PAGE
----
Patients on abemaciclib should have their current medications screened for potential interactions, as abemaciclib has been shown to interact with metformin and with CYP3A inhibitors, such as ketoconazole, clarithromycin, and diltiazem.1 Patients should report all newly prescribed or ingested medications and supplements so they can be assessed for potential interactions.

What to Tell Patients Who Are About to Start Treatment

Abemaciclib can be taken with or without food, but it is recommended that high-fat, high-calorie meals be consumed to increase the drug’s potency.1 Tablets should be swallowed whole; not crushed, chewed, or split.1 Grapefruit and grapefruit-containing products should be avoided while taking abemaciclib.1 Patients should also avoid taking ketoconazole.1 Patients should monitor themselves for signs of illness, fatigue, difficulty breathing, and loose stools. They should be given contact information for their physician and advised to call if any of these potential complications are noted. Women of childbearing age should use effective birth control while on abemaciclib.1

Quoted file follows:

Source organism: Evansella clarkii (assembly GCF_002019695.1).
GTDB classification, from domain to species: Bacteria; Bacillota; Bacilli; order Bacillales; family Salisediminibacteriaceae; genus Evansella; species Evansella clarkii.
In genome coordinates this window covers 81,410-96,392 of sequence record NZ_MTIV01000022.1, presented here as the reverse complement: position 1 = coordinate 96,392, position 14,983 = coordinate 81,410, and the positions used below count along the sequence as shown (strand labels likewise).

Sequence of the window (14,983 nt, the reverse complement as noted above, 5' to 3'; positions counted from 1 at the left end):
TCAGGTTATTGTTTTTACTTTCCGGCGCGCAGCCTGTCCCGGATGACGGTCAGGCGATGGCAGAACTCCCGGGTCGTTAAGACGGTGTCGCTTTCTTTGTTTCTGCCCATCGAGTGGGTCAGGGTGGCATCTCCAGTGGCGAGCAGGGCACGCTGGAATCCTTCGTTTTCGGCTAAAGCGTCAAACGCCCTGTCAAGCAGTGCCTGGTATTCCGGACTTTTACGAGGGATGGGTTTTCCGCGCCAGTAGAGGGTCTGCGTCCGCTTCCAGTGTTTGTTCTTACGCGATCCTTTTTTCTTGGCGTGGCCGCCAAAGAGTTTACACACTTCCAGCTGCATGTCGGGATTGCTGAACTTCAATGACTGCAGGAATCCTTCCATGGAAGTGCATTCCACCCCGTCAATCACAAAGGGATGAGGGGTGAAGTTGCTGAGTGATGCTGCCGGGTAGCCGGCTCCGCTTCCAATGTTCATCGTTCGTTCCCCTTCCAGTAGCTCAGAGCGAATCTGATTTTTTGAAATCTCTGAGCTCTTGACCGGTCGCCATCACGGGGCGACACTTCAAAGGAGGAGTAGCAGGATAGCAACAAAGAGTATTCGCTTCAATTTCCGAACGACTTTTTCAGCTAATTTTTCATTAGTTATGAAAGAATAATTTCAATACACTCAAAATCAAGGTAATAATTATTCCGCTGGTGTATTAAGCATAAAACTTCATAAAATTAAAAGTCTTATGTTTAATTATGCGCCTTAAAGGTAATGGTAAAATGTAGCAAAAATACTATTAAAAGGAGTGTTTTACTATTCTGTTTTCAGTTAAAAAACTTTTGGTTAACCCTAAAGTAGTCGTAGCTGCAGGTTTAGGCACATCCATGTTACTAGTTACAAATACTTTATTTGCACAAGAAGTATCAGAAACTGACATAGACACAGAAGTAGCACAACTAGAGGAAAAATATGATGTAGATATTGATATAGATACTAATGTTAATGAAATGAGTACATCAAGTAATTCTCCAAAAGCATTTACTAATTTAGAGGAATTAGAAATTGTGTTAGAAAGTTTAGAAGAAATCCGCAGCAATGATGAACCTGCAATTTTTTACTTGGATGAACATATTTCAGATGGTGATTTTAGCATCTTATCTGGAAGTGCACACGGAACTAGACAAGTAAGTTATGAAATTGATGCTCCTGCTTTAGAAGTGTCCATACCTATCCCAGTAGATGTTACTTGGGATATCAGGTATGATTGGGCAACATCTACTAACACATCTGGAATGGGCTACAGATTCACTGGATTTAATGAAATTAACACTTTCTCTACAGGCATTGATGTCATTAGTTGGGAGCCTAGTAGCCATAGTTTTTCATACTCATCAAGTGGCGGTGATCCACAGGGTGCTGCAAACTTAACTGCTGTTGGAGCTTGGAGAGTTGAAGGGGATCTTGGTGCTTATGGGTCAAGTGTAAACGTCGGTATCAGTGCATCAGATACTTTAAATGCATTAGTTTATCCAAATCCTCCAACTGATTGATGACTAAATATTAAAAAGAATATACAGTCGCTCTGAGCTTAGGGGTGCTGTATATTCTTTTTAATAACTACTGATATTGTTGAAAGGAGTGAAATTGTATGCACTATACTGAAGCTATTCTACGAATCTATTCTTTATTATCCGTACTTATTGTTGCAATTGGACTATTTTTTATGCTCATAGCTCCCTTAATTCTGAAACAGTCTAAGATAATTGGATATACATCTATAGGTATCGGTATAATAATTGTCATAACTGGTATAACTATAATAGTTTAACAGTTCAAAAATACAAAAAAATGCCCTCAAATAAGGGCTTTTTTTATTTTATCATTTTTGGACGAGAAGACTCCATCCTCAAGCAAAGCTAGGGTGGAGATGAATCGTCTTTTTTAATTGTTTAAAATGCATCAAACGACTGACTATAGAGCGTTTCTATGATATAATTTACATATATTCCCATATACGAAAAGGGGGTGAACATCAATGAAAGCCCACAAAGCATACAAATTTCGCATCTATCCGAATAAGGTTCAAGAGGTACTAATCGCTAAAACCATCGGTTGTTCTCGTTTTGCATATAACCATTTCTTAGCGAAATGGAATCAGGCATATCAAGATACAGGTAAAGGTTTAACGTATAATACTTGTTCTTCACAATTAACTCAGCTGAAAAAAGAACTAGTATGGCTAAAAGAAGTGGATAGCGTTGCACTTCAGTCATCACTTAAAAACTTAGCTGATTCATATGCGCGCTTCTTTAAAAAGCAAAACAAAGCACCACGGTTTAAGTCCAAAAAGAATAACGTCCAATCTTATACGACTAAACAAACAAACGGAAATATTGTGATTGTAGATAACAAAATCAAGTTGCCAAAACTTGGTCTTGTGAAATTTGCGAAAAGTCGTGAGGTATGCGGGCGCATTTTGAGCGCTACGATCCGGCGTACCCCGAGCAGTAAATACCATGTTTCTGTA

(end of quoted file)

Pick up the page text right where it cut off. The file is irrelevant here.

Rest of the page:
Patient compliance with abemaciclib therapy should be frequently assessed during the first few months of treatment, as many of the most common adverse effects occur during this time.4 Patients experiencing adverse effects should be counseled on the importance of continuing treatment for as long as possible as adverse effects are more prevalent within the first few months of abemaciclib treatment but tend to improve over time. The likelihood of dose reductions should be explained to patients.

How to Store and Handle Abemaciclib

The tablets are provided in blister packs and should be stored at room temperature.1


  1. Verzenio. Prescribing information. Eli Lilly and Company; 2024. Accessed February 12, 2024. https://uspl.lilly.com/verzenio/verzenio.html#pi